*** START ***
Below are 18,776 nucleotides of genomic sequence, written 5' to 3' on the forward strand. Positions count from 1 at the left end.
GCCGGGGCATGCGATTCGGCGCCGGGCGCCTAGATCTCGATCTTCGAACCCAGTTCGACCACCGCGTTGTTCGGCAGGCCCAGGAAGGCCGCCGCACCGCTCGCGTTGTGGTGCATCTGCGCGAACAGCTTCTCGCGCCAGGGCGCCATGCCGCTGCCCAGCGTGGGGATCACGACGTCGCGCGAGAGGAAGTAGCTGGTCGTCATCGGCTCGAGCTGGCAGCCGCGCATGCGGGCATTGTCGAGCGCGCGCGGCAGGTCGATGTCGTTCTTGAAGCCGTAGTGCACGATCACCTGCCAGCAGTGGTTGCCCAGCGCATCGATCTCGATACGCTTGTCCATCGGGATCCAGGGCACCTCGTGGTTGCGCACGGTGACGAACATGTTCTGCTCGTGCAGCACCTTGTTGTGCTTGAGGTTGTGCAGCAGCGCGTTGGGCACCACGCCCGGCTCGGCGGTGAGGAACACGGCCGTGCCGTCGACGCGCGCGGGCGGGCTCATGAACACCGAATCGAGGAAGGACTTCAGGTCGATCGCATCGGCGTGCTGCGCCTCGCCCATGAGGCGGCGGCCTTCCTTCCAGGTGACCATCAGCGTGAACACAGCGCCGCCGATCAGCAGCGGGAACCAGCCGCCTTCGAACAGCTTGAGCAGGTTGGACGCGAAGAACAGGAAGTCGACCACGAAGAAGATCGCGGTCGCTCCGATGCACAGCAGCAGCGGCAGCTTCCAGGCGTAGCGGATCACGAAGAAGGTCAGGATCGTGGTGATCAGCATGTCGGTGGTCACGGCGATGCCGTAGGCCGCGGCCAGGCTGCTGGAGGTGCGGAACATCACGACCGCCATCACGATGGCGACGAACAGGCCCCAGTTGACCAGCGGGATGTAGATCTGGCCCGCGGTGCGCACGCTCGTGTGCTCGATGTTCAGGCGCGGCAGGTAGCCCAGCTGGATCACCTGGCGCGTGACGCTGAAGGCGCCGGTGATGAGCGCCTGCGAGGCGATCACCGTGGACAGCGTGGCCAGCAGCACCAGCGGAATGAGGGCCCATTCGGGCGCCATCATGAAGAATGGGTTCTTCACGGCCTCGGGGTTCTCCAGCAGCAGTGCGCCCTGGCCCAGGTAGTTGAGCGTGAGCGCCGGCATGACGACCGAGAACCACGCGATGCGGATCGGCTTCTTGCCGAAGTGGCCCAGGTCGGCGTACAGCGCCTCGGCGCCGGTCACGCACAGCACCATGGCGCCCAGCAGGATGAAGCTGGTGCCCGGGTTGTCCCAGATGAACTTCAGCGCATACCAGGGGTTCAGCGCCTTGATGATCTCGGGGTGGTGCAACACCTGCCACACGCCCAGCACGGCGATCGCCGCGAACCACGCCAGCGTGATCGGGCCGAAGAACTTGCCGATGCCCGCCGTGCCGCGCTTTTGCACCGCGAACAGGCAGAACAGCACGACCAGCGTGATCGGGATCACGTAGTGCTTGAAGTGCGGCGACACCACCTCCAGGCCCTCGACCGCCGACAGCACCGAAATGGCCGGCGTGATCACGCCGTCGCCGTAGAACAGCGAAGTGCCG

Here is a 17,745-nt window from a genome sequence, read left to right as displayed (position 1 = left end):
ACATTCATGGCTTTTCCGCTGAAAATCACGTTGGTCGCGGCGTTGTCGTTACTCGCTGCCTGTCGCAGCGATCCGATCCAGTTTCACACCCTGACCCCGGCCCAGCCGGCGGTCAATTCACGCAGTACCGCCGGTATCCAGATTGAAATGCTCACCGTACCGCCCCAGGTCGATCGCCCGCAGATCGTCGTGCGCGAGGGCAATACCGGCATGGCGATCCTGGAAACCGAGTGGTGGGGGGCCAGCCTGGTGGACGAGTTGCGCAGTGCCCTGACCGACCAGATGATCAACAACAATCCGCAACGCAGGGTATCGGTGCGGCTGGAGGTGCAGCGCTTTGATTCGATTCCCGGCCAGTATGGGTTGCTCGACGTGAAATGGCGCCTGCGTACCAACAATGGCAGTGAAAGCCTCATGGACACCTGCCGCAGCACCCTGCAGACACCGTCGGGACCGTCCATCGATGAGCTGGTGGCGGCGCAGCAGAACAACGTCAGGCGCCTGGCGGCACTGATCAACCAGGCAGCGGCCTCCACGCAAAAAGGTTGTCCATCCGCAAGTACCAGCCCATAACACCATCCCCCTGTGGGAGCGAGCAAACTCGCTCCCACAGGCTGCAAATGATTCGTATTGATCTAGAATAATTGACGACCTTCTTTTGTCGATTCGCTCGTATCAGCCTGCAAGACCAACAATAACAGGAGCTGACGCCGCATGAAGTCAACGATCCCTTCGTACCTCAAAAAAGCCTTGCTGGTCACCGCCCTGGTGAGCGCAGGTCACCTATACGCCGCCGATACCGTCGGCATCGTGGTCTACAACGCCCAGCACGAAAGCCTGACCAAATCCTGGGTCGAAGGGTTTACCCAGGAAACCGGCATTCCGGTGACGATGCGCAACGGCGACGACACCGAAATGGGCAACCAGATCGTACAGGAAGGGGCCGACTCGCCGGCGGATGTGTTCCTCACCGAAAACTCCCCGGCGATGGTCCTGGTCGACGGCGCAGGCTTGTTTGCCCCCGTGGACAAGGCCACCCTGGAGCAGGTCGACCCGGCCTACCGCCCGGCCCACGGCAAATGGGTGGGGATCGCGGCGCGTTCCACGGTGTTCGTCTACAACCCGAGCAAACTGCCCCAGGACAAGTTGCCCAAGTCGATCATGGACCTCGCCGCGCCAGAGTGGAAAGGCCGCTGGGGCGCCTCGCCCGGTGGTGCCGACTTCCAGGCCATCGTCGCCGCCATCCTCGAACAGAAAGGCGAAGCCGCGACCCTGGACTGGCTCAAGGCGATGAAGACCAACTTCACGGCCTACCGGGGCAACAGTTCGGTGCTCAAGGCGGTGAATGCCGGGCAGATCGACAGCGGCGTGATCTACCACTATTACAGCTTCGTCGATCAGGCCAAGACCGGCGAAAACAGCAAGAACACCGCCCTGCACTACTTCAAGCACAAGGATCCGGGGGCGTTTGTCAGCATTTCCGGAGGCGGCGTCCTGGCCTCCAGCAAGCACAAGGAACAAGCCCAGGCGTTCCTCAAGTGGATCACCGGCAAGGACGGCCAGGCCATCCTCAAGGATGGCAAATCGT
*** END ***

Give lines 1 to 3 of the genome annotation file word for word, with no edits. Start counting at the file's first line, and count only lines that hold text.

Below are 18,776 nucleotides of genomic sequence, written 5' to 3' on the forward strand. Positions count from 1 at the left end.
GCCGGGGCATGCGATTCGGCGCCGGGCGCCTAGATCTCGATCTTCGAACCCAGTTCGACCACCGCGTTGTTCGGCAGGCCCAGGAAGGCCGCCGCACCGCTCGCGTTGTGGTGCATCTGCGCGAACAGCTTCTCGCGCCAGGGCGCCATGCCGCTGCCCAGCGTGGGGATCACGACGTCGCGCGAGAGGAAGTAGCTGGTCGTCATCGGCTCGAGCTGGCAGCCGCGCATGCGGGCATTGTCGAGCGCGCGCGGCAGGTCGATGTCGTTCTTGAAGCCGTAGTGCACGATCACCTGCCAGCAGTGGTTGCCCAGCGCATCGATCTCGATACGCTTGTCCATCGGGATCCAGGGCACCTCGTGGTTGCGCACGGTGACGAACATGTTCTGCTCGTGCAGCACCTTGTTGTGCTTGAGGTTGTGCAGCAGCGCGTTGGGCACCACGCCCGGCTCGGCGGTGAGGAACACGGCCGTGCCGTCGACGCGCGCGGGCGGGCTCATGAACACCGAATCGAGGAAGGACTTCAGGTCGATCGCATCGGCGTGCTGCGCCTCGCCCATGAGGCGGCGGCCTTCCTTCCAGGTGACCATCAGCGTGAACACAGCGCCGCCGATCAGCAGCGGGAACCAGCCGCCTTCGAACAGCTTGAGCAGGTTGGACGCGAAGAACAGGAAGTCGACCACGAAGAAGATCGCGGTCGCTCCGATGCACAGCAGCAGCGGCAGCTTCCAGGCGTAGCGGATCACGAAGAAGGTCAGGATCGTGGTGATCAGCATGTCGGTGGTCACGGCGATGCCGTAGGCCGCGGCCAGGCTGCTGGAGGTGCGGAACATCACGACCGCCATCACGATGGCGACGAACAGGCCCCAGTTGACCAGCGGGATGTAGATCTGGCCCGCGGTGCGCACGCTCGTGTGCTCGATGTTCAGGCGCGGCAGGTAGCCCAGCTGGATCACCTGGCGCGTGACGCTGAAGGCGCCGGTGATGAGCGCCTGCGAGGCGATCACCGTGGACAGCGTGGCCAGCAGCACCAGCGGAATGAGGGCCCATTCGGGCGCCATCATGAAGAATGGGTTCTTCACGGCCTCGGGGTTCTCCAGCAGCAGTGCGCCCTGGCCCAGGTAGTTGAGCGTGAGCGCCGGCATGACGACCGAGAACCACGCGATGCGGATCGGCTTCTTGCCGAAGTGGCCCAGGTCGGCGTACAGCGCCTCGGCGCCGGTCACGCACAGCACCATGGCGCCCAGCAGGATGAAGCTGGTGCCCGGGTTGTCCCAGATGAACTTCAGCGCATACCAGGGGTTCAGCGCCTTGATGATCTCGGGGTGGTGCAACACCTGCCACACGCCCAGCACGGCGATCGCCGCGAACCACGCCAGCGTGATCGGGCCGAAGAACTTGCCGATGCCCGCCGTGCCGCGCTTTTGCACCGCGAACAGGCAGAACAGCACGACCAGCGTGATCGGGATCACGTAGTGCTTGAAGTGCGGCGACACCACCTCCAGGCCCTCGACCGCCGACAGCACCGAAATGGCCGGCGTGATCACGCCGTCGCCGTAGAACAGCGAAGTGCCG

Here is a 17,745-nt window from a genome sequence, read left to right as displayed (position 1 = left end):